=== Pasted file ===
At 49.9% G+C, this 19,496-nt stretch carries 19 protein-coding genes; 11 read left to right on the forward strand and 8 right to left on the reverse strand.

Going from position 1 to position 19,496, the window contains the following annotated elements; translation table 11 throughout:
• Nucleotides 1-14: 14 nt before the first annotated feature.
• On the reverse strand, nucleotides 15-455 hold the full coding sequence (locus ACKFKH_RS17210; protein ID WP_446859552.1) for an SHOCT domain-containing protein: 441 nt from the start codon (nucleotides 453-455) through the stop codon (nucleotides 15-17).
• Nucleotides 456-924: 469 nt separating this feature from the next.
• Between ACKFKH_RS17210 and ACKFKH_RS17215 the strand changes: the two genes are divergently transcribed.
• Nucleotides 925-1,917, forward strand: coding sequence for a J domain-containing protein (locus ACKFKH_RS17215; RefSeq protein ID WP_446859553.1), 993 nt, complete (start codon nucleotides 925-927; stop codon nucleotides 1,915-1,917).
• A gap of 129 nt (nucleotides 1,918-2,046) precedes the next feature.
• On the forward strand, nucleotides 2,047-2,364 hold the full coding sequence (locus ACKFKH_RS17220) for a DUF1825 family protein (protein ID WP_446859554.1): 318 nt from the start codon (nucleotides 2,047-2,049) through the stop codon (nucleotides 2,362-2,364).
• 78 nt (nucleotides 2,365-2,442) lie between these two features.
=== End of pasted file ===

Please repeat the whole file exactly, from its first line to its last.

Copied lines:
At 49.9% G+C, this 19,496-nt stretch carries 19 protein-coding genes; 11 read left to right on the forward strand and 8 right to left on the reverse strand.

Going from position 1 to position 19,496, the window contains the following annotated elements; translation table 11 throughout:
• Nucleotides 1-14: 14 nt before the first annotated feature.
• On the reverse strand, nucleotides 15-455 hold the full coding sequence (locus ACKFKH_RS17210; protein ID WP_446859552.1) for an SHOCT domain-containing protein: 441 nt from the start codon (nucleotides 453-455) through the stop codon (nucleotides 15-17).
• Nucleotides 456-924: 469 nt separating this feature from the next.
• Between ACKFKH_RS17210 and ACKFKH_RS17215 the strand changes: the two genes are divergently transcribed.
• Nucleotides 925-1,917, forward strand: coding sequence for a J domain-containing protein (locus ACKFKH_RS17215; RefSeq protein ID WP_446859553.1), 993 nt, complete (start codon nucleotides 925-927; stop codon nucleotides 1,915-1,917).
• A gap of 129 nt (nucleotides 1,918-2,046) precedes the next feature.
• On the forward strand, nucleotides 2,047-2,364 hold the full coding sequence (locus ACKFKH_RS17220) for a DUF1825 family protein (protein ID WP_446859554.1): 318 nt from the start codon (nucleotides 2,047-2,049) through the stop codon (nucleotides 2,362-2,364).
• 78 nt (nucleotides 2,365-2,442) lie between these two features.